Om is a mystical sound of Sanskrit origin, sacred and important in various Dharmic religions such as Hinduism, Buddhism, and Jainism. Om also refers to the two piece Psych Rock band from California which draws on many themes of the Sanskrit word. Front man Al Cisneros has evolved the band’s sound from his days with doom metal band Sleep. With three albums to their name and a handful of singles and EPs, it’s safe to say that the sound has evolved enough to the point where you might not even use the words stoner, doom, or metal to describe the latest album Advaitic Songs. I would probably use the term Heavy Spiritual Rock, although the word spiritual here is referring to a myriad of imagery ranging from Hinduism, Islam, and Judaism. It’s a sound based off of melodic bass lines, heavy drum beats, and soothing cello swoons, but primarily this album is centred on the concepts of spiritual exploration. It’s a theme that is well thought out and executed successfully to allow even the most atheist of listeners to take notice and enjoy.
At 5 songs it still is there most of any album they’ve released to date, even if you take into account the first song “Addis”, which is more of a chanting hymn than a proper rock song. “State of Non Return” is the second track which picks up the pace considerably and is by far the heaviest song. In Buddhism an Anagami, which means non-returning, is someone that does not return to the Earth but stays in heaven where they will eventually achieve full enlightenment. It roots the album down musically in a very heavy tone that it does return to in theme, but never fully repeats. The next track “Gethsemane”, the Christian pilgrimage site, is an 11 minute opus that is the peak of the album with its punishing bass lines but serene focus that the basis for most stoner rock. As the 4th track “Sinai” hits we hear more cello and melodic passages that evolves off the tempo from “Gethsemane”. “Haqq Al-Yaqqin” the final track on the album primarily focuses on the cello melody, which is really the only disappointment in the album, mainly because you really want the songs to return to the heavy rhythm that was set up in “State of Non Return”. Perhaps Cisneros felt that he had to go all in when conceiving this concept album. It can be a dangerous path if you stray too far from your roots, but luckily the album stays afloat in its sacred divination theme.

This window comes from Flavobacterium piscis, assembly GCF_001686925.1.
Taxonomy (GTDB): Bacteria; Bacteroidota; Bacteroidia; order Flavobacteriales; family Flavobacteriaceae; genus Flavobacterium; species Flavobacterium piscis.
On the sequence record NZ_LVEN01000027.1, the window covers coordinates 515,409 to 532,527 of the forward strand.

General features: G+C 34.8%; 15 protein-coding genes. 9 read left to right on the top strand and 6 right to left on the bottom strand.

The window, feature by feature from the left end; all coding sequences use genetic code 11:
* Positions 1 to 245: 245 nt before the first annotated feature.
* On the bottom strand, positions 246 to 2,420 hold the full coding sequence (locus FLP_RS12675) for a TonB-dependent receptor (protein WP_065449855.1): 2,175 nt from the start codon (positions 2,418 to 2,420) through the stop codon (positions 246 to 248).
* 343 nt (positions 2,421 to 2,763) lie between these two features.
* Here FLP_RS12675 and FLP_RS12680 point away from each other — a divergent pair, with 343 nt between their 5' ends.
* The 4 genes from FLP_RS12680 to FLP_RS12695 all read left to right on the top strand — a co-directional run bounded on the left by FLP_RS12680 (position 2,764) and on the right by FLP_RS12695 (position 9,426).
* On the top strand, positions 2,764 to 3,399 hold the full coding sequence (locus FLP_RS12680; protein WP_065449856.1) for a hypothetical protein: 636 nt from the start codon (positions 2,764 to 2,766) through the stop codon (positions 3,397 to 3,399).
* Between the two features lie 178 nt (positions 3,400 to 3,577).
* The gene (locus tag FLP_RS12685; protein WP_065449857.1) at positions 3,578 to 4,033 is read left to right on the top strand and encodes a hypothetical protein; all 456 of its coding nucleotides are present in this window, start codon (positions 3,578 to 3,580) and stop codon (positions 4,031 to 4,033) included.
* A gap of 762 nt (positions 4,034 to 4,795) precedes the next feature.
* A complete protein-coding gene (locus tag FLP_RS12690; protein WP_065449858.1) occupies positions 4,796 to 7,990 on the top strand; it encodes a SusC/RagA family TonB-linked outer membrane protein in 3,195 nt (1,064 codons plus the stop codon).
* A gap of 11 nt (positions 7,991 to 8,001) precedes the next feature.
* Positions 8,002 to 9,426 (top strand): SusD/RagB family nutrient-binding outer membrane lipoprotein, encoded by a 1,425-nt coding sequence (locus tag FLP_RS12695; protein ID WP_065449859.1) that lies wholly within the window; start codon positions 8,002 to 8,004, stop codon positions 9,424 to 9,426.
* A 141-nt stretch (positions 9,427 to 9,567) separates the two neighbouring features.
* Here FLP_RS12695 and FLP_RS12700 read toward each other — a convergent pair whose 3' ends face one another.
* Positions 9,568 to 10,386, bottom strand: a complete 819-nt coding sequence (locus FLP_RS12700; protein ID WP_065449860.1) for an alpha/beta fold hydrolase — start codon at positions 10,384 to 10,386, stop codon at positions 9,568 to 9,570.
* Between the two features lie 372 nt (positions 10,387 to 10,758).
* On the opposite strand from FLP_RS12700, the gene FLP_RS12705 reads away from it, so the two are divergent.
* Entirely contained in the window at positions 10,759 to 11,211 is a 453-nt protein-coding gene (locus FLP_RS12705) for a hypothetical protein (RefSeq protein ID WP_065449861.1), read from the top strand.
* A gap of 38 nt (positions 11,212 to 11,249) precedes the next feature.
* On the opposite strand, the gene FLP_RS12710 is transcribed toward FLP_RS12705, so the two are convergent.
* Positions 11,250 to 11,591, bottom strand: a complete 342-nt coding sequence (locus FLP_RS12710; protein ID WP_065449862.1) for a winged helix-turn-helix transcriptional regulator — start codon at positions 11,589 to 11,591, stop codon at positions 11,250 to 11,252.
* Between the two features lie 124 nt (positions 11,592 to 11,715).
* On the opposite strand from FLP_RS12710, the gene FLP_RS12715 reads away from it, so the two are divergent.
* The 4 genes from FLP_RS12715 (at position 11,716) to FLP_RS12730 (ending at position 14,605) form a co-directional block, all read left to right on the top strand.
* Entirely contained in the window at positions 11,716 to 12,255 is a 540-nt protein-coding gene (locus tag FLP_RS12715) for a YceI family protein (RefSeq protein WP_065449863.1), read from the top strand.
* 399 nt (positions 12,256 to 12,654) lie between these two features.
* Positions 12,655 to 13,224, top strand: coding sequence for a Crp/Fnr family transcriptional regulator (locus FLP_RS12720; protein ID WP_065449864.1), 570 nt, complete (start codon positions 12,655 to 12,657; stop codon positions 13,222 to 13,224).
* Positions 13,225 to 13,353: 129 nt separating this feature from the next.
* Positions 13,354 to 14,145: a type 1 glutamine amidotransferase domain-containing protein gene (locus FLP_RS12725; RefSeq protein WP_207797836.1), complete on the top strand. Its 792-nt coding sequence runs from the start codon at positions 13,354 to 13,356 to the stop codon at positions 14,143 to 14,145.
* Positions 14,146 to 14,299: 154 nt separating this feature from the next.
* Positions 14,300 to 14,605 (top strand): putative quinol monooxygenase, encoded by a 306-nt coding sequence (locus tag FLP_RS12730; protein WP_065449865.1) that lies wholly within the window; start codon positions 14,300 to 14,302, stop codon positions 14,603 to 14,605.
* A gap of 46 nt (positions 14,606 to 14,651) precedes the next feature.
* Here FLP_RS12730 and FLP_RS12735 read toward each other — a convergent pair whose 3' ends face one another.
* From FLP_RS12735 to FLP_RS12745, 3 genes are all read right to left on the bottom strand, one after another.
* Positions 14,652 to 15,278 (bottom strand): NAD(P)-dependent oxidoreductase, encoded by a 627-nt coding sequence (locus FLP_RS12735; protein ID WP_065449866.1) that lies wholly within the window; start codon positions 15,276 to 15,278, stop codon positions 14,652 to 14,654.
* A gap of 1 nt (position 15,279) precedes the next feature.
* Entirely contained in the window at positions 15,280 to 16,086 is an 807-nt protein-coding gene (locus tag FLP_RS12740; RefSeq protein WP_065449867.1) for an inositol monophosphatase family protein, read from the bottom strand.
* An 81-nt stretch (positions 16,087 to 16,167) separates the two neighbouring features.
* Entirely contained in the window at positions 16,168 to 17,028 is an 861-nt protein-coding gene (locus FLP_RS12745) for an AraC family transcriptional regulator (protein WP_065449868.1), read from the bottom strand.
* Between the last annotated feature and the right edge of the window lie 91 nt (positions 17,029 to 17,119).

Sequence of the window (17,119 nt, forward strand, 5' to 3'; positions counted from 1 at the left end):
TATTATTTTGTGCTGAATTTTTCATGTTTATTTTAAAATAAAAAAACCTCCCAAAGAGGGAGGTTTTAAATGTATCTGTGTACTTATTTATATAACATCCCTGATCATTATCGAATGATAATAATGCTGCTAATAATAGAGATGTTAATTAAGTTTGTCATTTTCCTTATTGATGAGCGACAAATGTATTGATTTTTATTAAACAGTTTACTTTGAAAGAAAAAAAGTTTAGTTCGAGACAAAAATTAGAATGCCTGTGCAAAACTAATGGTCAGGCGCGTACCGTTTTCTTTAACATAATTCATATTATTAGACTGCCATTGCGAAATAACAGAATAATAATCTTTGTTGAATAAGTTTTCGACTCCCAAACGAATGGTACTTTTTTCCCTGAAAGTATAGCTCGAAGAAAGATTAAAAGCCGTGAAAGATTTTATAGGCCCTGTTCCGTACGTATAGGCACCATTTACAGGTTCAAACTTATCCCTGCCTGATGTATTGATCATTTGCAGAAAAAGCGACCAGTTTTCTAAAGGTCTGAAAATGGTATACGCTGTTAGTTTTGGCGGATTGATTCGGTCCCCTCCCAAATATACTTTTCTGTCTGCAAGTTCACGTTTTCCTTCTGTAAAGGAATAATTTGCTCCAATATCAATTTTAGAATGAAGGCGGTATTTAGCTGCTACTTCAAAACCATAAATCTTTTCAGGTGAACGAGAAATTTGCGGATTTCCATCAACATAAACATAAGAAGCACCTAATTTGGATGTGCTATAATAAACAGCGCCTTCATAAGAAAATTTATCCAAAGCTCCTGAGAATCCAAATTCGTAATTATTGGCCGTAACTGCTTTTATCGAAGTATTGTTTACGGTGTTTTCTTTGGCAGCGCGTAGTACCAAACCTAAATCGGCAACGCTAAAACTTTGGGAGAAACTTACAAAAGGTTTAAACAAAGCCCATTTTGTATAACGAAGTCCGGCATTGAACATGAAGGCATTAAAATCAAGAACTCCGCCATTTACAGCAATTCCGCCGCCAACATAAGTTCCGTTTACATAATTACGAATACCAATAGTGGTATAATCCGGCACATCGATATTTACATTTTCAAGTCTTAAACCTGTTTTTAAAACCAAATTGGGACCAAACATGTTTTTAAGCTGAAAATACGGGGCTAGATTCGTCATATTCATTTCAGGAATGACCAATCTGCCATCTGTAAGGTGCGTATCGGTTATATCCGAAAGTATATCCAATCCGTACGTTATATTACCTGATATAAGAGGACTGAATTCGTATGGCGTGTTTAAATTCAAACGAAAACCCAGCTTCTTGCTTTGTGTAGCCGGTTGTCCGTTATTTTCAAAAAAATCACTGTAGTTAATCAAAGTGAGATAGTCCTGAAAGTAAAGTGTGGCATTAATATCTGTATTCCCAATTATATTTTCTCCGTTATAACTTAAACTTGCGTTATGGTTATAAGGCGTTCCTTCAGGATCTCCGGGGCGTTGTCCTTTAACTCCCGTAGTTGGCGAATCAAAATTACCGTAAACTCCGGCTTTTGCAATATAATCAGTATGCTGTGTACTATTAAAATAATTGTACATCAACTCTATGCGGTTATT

There is a correlation between stoner rock and spirituality, it’s perhaps a line that can only be ventured upon when it’s done with earnest intentions. Cisneros has approached his concept album with full sincerity and that is something to be commended because there are so many stoner rock bands that will try to delve into spirituality and mysticism and it ends up coming off as being shallow. Maybe it’s a sign of my old age, or maybe it’s just a sign of maturity that you demand something more visceral from your art. Om’s Advaitic Songs certainly gives us that.
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